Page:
Roof Certifications are usually required by a mortgage company during a real estate transaction.  A home inpector or home appraiser has raised concerns about a roof and the lender wants assurance that the roof will not be a problem for the new homeowner (or the lender themselves).  Roof Certifications are warranties that roofing contractors issue on a roof that assure a third party that there are no defects.  Here is where the roofing contractor comes in.  A roof certification means a roofing contractor is issuing a warranty on a roof that he did not install.

Not all roofs will get a roof certification.  A roof certification starts with a history of the roof followed by an inspection then followed by any repairs needed.  There are many factors that go into approving a roof certification.  The age of the roof is a big factor.  Leak or repair history is a big component.  The roofing contractor who is asked to certify a roof he did not install is looking at future liability.  There are usually repairs needed to get a roof up to a certifiable level.  This is an additional cost to the cost of the roof certification.

Don’t let your roof be victim to the “out of sight, out of mind” attitude that we are all accustomed to.
If you have a roof issue, we are the professional roofers you’ve been looking for.  We are honest and professional and take our jobs very seriously.  We look to provide you the customer service you don’t expect from our industry.

To set an appointment for someone to come and look at your roof problem, please call 480-284-7338 or click here.

The Roof Medics – Roof Repair and Roof Replacement Specialists – Residential & Commericial Licensed, Bonded, Insured  – AZ ROC CR42 License #256001
Serving the Phoenix Metro Area, Mesa, Gilbert, Chandler, Tempe, Scottsdale, Glendale

Thursday, January 26, 2017

Roof Inspections

Inspecting Your Roof to Get Ahead of Problems

Protect Your Investment With A Roof Inspection

How do you know what is going on your roof?  Most people have no idea what is going on up there.  As a contractor, we are constantly surprised by what we find on roofs and sometimes the amount of it, like debris, toys, tools, bird poop, old roofing material, toys, clothes, rocks, bottles and water.
Your roof protects you from the elements, but do you protect your roof?  Start by inspecting it at least once per year (especially right before the harsh Arizona Monsoon Season).  By checking out your roof you will help it last longer, promote drainage and see what condition it is in and what repairs, if any, need to be completed.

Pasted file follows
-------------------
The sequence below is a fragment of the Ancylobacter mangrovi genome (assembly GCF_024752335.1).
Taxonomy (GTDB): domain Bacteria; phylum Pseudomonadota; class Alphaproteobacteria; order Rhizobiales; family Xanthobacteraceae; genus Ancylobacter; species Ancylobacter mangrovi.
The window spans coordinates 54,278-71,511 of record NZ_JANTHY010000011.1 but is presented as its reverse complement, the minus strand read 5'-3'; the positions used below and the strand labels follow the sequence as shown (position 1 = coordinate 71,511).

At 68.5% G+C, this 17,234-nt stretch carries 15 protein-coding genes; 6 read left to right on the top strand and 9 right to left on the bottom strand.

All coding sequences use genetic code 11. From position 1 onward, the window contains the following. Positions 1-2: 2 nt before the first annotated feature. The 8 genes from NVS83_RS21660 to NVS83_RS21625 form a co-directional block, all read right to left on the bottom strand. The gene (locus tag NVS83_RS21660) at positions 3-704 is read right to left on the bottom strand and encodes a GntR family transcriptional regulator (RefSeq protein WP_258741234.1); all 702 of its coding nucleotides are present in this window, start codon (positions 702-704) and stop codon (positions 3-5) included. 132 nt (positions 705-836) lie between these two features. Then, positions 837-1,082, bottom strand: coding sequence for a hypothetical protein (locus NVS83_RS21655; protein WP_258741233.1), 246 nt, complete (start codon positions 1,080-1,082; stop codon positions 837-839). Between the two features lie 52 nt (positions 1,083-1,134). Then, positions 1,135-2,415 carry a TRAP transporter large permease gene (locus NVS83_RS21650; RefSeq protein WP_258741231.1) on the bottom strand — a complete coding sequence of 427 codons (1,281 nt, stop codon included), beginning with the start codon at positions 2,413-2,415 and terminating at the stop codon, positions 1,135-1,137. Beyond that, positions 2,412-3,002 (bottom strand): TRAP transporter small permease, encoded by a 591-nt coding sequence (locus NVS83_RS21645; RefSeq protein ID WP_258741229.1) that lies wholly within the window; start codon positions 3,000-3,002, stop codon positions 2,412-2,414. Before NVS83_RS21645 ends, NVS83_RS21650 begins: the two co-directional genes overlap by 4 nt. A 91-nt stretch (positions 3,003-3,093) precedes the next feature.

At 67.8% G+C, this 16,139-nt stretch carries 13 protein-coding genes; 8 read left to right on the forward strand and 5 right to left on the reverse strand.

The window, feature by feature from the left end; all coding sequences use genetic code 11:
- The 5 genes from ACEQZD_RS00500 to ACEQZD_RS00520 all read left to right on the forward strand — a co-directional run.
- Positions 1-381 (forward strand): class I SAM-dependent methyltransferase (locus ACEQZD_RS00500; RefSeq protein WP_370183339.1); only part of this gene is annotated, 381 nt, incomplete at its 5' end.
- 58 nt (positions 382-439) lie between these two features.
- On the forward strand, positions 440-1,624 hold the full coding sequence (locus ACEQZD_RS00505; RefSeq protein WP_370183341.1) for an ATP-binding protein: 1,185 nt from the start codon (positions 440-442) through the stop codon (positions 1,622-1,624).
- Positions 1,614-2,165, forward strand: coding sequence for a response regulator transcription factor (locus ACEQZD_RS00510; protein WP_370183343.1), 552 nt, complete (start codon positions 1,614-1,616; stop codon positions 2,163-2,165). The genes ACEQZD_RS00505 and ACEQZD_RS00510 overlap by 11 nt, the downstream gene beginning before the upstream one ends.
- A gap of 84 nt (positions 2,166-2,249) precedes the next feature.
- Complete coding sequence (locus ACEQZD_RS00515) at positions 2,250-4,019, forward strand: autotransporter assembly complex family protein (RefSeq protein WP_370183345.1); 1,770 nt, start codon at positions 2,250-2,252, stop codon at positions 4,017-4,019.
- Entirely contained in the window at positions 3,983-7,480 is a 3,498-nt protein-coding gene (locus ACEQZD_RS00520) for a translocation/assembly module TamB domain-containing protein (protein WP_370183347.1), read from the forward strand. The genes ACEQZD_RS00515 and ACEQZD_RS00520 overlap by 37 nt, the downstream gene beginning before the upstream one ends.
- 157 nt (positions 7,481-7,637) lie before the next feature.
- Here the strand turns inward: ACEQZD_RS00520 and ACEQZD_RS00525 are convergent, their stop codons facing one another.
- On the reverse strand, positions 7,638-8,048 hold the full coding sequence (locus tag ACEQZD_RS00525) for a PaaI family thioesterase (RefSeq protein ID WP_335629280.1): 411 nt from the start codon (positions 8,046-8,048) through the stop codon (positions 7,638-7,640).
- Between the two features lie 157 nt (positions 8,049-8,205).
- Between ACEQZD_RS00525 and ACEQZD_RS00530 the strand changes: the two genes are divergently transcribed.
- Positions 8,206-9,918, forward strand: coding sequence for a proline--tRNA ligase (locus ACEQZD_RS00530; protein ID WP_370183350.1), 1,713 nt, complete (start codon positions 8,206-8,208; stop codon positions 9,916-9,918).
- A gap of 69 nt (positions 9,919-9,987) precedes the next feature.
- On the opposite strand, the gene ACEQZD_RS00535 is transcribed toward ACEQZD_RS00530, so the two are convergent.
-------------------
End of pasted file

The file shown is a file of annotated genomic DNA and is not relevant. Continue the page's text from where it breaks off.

Should you do a roof inspection yourself?  The quick answer is "No."  Most people have no business getting on a roof as they are not used to climbing a ladder, navigating parapet walls and walking on a pitched roof.  Roofers are the best option to have walking on your roof - this is what they do.  They also know what makes up a roof, how roofs are installed and what to look at for existing or potential roof problems.  No matter what, safety is key.  If you do not feel safe doing it - DON'T!  Get a professional to do it.
A roof inspection will consist of climbing up/down a ladder, walking the roof (although there are some roofs not suitable for walking), noticing existing roof problems or potential roof problems, taking photos, and taking measurements as needed.  A typical roof inspection should take between 10-60 minutes per roof depending on size and type of roof.  Residential roofs are typically smaller than commercial roofs thus taking a shorter time.

Don’t let your roof be victim to the “out of sight, out of mind” attitude that we are all accustomed to.

If you have a roof issue, we are the professional roofers you’ve been looking for.  We are honest and professional and take our jobs very seriously.  We look to provide you the customer service you don’t expect from our industry.
To set an appointment for someone to come and look at your roof problem, please call 480-284-7338 or click here.
The Roof Medics – Roof Repair and Roof Replacement Specialists – Residential & Commericial Licensed, Bonded, Insured  – AZ ROC CR42 License #256001
Serving Phoenix, Mesa, Gilbert, Chandler, Tempe, Scottsdale

Tuesday, January 24, 2017

Roof Drains and Proper Drainage

 
 

Roof drainage is one of the most important aspect of roofing.  The longer water is on your roof, the longer it has to find a way through your roof system.

 
There are different kinds of roof drainage systems.  The most common are eaves (open edges of your roof), roof scuppers (holes through walls), and roof drains (holes through the roof into drainage pipes).  Roof scuppers and roof drains need the most attention because they are more likely to clog and interfere with water draining off of the roof.

Simple steps can be taken to help keep water flowing off of your roof instead of into your house or building.  Routine maintenance and cleaning, including removal of trash and debris with emphasis on keeping the scuppers and drains cleared.  We always recommend cleaning at least once per year, preferably before the monsoon season. 





Don't let your roof be victim to the "out of sight, out of mind" attitude that we are all accustomed to.

If you have a roof issue, we are the professional roofers you’ve been looking for.  We are honest and professional and take our jobs very seriously.  We look to provide you the customer service you don’t expect from our industry.

To set an appointment for someone to come and look at your roof problem, please call 480-284-7338 or click here.

The Roof Medics – Roof Repair and Roof Replacement Specialists – Residential & Commericial Licensed, Bonded, Insured  – AZ ROC CR42 License #256001